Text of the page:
When It Uraniums, It Pours
New nuke-waste plan follows license for new nuclear facility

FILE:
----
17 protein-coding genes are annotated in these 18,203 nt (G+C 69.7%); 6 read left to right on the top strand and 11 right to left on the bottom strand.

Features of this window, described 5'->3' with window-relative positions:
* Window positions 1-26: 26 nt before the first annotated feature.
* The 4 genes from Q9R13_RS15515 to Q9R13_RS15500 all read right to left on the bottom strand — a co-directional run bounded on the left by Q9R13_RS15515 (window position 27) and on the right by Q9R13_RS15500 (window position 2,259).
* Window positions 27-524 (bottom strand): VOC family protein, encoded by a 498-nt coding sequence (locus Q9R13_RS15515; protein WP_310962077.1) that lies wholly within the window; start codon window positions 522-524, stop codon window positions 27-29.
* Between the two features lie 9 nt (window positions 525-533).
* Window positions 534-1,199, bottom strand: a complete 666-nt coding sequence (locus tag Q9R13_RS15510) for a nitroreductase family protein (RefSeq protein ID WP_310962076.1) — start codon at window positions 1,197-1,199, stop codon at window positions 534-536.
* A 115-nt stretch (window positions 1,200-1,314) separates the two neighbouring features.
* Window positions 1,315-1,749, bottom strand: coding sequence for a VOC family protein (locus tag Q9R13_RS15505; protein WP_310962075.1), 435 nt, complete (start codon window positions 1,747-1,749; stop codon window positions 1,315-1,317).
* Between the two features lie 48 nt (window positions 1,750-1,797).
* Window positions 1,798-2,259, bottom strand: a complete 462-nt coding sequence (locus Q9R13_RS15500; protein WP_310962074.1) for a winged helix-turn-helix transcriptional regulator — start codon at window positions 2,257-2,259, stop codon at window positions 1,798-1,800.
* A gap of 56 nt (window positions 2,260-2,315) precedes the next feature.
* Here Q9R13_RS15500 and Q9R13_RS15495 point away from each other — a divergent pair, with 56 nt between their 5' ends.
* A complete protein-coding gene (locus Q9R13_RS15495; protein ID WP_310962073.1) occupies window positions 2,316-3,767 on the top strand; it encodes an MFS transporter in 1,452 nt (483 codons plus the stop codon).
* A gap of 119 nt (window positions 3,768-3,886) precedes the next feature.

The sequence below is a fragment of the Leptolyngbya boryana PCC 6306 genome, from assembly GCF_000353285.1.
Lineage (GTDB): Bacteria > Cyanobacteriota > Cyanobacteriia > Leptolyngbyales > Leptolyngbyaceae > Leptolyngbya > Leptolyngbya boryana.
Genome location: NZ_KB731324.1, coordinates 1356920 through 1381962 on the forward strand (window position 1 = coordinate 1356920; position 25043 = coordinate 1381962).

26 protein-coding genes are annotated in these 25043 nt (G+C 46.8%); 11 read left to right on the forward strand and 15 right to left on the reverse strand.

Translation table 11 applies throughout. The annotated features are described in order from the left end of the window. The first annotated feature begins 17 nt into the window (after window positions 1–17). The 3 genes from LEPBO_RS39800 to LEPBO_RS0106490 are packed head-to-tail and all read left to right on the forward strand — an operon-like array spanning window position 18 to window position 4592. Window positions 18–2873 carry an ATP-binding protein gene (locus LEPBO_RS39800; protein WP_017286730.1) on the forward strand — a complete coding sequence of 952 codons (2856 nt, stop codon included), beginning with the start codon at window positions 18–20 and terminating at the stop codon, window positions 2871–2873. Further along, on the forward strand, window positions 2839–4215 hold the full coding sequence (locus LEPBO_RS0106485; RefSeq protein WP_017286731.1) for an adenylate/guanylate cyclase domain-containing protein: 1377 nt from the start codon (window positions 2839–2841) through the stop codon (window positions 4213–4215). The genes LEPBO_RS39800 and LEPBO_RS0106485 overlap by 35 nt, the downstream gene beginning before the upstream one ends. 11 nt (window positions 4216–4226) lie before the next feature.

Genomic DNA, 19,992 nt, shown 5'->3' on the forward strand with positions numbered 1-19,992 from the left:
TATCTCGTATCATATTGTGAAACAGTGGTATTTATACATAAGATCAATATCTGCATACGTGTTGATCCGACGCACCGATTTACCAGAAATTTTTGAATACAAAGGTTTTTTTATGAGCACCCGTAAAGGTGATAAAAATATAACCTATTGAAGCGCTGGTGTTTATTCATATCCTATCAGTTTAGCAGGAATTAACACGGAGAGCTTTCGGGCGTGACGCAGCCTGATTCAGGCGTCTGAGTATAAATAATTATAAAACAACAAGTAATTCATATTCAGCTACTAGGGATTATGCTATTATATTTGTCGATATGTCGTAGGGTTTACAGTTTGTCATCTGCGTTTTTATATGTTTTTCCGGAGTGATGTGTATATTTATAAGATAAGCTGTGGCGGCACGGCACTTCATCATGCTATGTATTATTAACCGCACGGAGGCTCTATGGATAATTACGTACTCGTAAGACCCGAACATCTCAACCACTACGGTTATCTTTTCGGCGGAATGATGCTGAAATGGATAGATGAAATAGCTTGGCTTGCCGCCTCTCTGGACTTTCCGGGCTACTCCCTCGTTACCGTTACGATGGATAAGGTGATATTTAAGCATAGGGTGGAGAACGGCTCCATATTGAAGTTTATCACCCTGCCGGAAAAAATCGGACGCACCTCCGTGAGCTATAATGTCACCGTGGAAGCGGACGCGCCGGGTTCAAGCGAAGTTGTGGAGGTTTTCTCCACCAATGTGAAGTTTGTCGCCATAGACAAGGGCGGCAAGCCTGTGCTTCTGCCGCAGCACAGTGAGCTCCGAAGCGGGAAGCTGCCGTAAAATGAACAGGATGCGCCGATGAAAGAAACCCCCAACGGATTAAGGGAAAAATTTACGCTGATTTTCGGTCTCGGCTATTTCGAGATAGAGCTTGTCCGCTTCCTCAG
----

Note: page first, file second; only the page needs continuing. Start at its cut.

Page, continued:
The U.S. government could store nuclear waste for up to 25 years at interim sites on federal land (including national forests) under a new proposal by Sen. Pete Domenici (R-N.M.). Over 50,000 tons of radioactive waste sit at nuclear power plants awaiting transfer to the proposed Yucca Mountain disposal site in Nevada — which won’t open until at least 2018. The feds were supposed to have taken possession of the waste by 1998, and some facilities have sued over the delay. The waste issue is a nagging problem for the pro-nuke crowd, but it’s not stopping them from moving ahead: Last week, the Nuclear Regulatory Commission licensed the first U.S. uranium enrichment plant in 30 years, a $1.5 billion facility to be built in New Mexico. Domenici said the license is important “for what this facility will mean for the renaissance of nuclear energy in this country.” The plant will generate waste that no U.S. disposal site is set up to handle, and will likely run out of onsite room for that waste in less than a decade.